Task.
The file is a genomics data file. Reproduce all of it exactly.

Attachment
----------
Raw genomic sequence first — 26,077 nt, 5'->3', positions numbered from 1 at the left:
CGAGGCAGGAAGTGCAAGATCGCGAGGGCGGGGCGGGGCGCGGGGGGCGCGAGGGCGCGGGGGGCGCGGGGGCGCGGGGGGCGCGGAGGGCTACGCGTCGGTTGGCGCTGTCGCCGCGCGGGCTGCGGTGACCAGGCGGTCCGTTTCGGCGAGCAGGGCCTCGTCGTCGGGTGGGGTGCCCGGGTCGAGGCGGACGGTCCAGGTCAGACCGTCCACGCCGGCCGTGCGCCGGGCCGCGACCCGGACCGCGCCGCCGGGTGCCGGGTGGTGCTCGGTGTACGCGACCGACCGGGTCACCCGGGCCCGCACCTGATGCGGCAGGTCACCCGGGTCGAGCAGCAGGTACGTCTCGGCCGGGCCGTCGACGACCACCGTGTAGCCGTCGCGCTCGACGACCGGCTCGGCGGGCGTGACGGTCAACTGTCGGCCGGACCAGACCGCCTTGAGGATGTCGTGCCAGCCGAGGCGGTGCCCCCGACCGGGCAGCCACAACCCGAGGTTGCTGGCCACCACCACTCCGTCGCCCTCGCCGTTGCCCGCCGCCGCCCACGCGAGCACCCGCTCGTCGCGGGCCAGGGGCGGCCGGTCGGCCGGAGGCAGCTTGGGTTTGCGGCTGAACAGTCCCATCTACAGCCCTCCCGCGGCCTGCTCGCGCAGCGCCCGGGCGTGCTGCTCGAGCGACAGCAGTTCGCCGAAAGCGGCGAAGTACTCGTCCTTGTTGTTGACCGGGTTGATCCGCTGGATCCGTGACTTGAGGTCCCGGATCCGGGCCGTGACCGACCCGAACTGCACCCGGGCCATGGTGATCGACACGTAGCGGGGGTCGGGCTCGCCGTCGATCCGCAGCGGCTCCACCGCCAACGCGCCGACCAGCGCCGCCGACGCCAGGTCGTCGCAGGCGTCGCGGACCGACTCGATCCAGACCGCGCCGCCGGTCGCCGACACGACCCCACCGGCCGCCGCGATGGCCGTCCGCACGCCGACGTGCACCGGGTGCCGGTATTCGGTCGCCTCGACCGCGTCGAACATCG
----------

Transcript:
Raw genomic sequence first — 26,077 nt, 5'->3', positions numbered from 1 at the left:
CGAGGCAGGAAGTGCAAGATCGCGAGGGCGGGGCGGGGCGCGGGGGGCGCGAGGGCGCGGGGGGCGCGGGGGCGCGGGGGGCGCGGAGGGCTACGCGTCGGTTGGCGCTGTCGCCGCGCGGGCTGCGGTGACCAGGCGGTCCGTTTCGGCGAGCAGGGCCTCGTCGTCGGGTGGGGTGCCCGGGTCGAGGCGGACGGTCCAGGTCAGACCGTCCACGCCGGCCGTGCGCCGGGCCGCGACCCGGACCGCGCCGCCGGGTGCCGGGTGGTGCTCGGTGTACGCGACCGACCGGGTCACCCGGGCCCGCACCTGATGCGGCAGGTCACCCGGGTCGAGCAGCAGGTACGTCTCGGCCGGGCCGTCGACGACCACCGTGTAGCCGTCGCGCTCGACGACCGGCTCGGCGGGCGTGACGGTCAACTGTCGGCCGGACCAGACCGCCTTGAGGATGTCGTGCCAGCCGAGGCGGTGCCCCCGACCGGGCAGCCACAACCCGAGGTTGCTGGCCACCACCACTCCGTCGCCCTCGCCGTTGCCCGCCGCCGCCCACGCGAGCACCCGCTCGTCGCGGGCCAGGGGCGGCCGGTCGGCCGGAGGCAGCTTGGGTTTGCGGCTGAACAGTCCCATCTACAGCCCTCCCGCGGCCTGCTCGCGCAGCGCCCGGGCGTGCTGCTCGAGCGACAGCAGTTCGCCGAAAGCGGCGAAGTACTCGTCCTTGTTGTTGACCGGGTTGATCCGCTGGATCCGTGACTTGAGGTCCCGGATCCGGGCCGTGACCGACCCGAACTGCACCCGGGCCATGGTGATCGACACGTAGCGGGGGTCGGGCTCGCCGTCGATCCGCAGCGGCTCCACCGCCAACGCGCCGACCAGCGCCGCCGACGCCAGGTCGTCGCAGGCGTCGCGGACCGACTCGATCCAGACCGCGCCGCCGGTCGCCGACACGACCCCACCGGCCGCCGCGATGGCCGTCCGCACGCCGACGTGCACCGGGTGCCGGTATTCGGTCGCCTCGACCGCGTCGAACATCG